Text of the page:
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J.M. Weisel, R. Freda, R. Greenberg, J.D. Weiland, M.S. Humayun, A.A. Sadun; Pupillary Light Responce in Blind Patients With Epiretinal Prostheses . Invest. Ophthalmol. Vis. Sci. 2005;46(13):5269.
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© ARVO (1962-2015); The Authors (2016-present)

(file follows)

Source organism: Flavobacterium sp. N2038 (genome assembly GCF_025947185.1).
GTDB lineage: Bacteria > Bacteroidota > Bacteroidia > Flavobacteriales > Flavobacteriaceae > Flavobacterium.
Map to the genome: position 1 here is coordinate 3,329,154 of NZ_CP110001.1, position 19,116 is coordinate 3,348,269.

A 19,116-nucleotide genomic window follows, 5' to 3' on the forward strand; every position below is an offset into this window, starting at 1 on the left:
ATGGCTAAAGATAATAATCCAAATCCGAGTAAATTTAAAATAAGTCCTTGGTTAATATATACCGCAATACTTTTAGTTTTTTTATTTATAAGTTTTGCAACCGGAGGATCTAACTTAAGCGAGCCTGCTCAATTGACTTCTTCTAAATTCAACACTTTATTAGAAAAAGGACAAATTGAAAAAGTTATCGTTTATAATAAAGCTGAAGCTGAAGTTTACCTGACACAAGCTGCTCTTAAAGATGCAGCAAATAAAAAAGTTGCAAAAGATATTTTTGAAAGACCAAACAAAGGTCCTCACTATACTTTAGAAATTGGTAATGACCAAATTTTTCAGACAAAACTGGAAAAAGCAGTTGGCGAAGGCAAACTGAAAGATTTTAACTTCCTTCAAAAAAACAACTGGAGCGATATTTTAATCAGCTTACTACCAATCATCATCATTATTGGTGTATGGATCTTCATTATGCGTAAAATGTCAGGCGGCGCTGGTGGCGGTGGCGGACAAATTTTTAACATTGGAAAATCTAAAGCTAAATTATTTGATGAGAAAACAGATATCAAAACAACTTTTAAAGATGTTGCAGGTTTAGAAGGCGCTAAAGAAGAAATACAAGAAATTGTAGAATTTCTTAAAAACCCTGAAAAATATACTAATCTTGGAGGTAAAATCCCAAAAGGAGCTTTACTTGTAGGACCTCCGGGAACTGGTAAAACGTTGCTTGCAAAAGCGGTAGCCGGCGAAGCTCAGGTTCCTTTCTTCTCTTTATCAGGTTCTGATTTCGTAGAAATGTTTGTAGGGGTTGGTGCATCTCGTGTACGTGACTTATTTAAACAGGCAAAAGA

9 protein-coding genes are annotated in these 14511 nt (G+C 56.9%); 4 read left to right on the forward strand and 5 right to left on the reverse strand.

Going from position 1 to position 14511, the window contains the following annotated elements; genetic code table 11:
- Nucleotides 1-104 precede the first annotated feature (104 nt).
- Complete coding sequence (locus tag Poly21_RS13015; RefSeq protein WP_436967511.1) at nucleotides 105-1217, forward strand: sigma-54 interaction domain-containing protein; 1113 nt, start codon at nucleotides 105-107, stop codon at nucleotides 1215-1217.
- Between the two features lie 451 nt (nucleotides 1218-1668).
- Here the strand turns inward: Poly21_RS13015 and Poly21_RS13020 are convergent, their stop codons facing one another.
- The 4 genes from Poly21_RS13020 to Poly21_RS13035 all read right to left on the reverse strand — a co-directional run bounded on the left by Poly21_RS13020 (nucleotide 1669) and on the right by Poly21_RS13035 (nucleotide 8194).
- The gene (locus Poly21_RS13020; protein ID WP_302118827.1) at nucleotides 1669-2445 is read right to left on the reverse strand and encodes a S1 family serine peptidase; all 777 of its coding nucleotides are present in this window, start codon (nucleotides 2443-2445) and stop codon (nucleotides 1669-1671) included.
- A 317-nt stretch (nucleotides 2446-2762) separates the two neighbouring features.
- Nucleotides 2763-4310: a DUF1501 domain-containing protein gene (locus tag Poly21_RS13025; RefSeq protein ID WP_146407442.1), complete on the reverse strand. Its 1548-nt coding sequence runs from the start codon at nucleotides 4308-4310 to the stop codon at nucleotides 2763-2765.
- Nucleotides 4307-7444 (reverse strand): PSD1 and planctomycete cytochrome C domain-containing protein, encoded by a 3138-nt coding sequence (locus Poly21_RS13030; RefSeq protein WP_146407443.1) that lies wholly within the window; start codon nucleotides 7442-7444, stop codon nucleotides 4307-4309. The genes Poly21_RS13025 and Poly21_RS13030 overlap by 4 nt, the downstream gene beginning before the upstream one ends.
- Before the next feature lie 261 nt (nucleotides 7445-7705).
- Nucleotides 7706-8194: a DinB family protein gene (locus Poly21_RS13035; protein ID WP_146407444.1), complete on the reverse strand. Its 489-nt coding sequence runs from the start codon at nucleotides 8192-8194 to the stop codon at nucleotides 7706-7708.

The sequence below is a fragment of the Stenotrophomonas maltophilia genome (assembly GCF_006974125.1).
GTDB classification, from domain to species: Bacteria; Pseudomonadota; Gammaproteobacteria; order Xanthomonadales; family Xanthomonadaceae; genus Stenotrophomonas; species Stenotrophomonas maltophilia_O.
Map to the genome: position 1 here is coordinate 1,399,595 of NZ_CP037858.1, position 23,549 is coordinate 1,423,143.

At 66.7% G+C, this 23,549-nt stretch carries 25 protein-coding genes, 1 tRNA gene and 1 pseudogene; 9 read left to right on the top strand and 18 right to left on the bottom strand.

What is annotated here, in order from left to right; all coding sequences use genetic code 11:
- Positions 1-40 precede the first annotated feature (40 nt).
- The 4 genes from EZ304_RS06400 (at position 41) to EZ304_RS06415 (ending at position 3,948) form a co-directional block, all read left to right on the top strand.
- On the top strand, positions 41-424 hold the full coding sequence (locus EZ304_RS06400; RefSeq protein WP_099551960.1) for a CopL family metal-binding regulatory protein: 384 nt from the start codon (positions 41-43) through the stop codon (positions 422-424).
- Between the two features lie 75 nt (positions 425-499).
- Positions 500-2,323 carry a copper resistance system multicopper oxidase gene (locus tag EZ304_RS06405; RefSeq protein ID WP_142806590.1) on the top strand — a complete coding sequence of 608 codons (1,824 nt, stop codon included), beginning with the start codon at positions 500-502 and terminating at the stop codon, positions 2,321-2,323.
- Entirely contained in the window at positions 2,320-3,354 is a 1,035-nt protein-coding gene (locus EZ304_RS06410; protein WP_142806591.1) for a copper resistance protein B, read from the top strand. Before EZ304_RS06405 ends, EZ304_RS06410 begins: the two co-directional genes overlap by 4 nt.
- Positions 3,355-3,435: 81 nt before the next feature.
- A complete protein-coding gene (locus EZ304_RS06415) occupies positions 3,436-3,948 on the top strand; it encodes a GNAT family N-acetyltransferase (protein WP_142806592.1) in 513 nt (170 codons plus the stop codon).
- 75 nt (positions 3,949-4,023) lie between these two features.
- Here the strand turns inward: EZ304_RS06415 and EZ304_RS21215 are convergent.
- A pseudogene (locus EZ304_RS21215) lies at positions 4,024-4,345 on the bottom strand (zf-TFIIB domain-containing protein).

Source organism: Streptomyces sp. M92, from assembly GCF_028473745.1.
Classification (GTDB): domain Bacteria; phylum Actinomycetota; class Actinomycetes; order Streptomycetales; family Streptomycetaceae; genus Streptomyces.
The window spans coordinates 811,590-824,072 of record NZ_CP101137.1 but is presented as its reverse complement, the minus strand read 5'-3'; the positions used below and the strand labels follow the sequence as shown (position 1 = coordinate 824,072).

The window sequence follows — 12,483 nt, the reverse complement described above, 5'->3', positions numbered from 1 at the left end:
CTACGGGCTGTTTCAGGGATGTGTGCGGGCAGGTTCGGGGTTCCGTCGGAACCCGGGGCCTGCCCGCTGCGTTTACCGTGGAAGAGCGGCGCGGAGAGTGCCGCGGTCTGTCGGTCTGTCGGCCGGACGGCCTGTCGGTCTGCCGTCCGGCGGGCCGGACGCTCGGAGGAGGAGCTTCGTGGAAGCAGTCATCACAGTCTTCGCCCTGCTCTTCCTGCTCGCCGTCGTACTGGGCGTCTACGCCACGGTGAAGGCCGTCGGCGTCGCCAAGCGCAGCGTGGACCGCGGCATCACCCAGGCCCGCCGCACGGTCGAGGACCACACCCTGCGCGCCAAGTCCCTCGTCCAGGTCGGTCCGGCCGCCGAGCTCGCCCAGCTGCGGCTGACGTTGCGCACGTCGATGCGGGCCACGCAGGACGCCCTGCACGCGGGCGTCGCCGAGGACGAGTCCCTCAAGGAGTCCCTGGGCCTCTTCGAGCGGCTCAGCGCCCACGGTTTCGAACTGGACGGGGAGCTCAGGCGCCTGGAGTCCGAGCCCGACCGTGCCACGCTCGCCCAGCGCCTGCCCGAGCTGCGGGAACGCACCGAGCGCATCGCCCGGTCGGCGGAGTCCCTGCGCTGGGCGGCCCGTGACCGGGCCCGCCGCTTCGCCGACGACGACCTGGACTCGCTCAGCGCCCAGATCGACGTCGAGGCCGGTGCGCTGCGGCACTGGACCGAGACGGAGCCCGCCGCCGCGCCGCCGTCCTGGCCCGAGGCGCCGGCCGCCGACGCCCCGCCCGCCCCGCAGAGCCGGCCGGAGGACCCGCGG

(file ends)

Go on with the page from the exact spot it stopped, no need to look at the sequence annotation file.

Purpose:Artificial visual perception produced by the 16 electrode intraocular retinal prosthesis (IRP) has been reported in the past, yet the presence of a measurable pupillary light reflex (PLR) has not been confirmed in these patients. We set to determine the existence of and characterize the PLR in no light perception (NLP) and bare light perception (LP) human Retinitis Pigmentosa (RP) patients through electrical stimulation of the retina using the 16 electrode epiretinal IRP. Methods:Pupillography was performed in September 2004 on five RP patients who were implanted with IRPs between February 2002 and March 2004. All five patients were determined to be NLP or bare LP and without a clinically apparent PRL prior to implantation of the prosthesis. Evaluation of the consensual PRL was performed in a dark room with an infrared video camera monitoring pupil diameter at 29.97 frames/sec. Individual frames were analyzed using video and image editing software. Various electrical stimuli parameters were selected for each patient to allow for characterization of pupil constriction in terms of intensity, frequency, and duration of electrical stimuli. Multiple measurements were recorded and averaged for each set of stimuli parameters. Results:All five patients demonstrated measurable pupil constriction in response to stimulation with their IRP. Electrical stimuli parameters set to produce optimal visual perception for 2 seconds resulted in an average percent pupil constriction of 23% SD 7.5%. The average time to maximum pupil constriction at these settings was 1557 msec SD 327 msec. Average latency of onset of constriction was 510 msec SD 195 msec after the initiation of the stimulus. Conclusions:This is a novel study of the PRL in five blind human RP patients that received the IRP. Our results suggest that electrical stimulus of the retina from the epiretinal prosthesis is sufficient to activate the afferent limb of the PRL. Pupillography in patients with an IRP provides an objective physiologic measure of prosthesis function.
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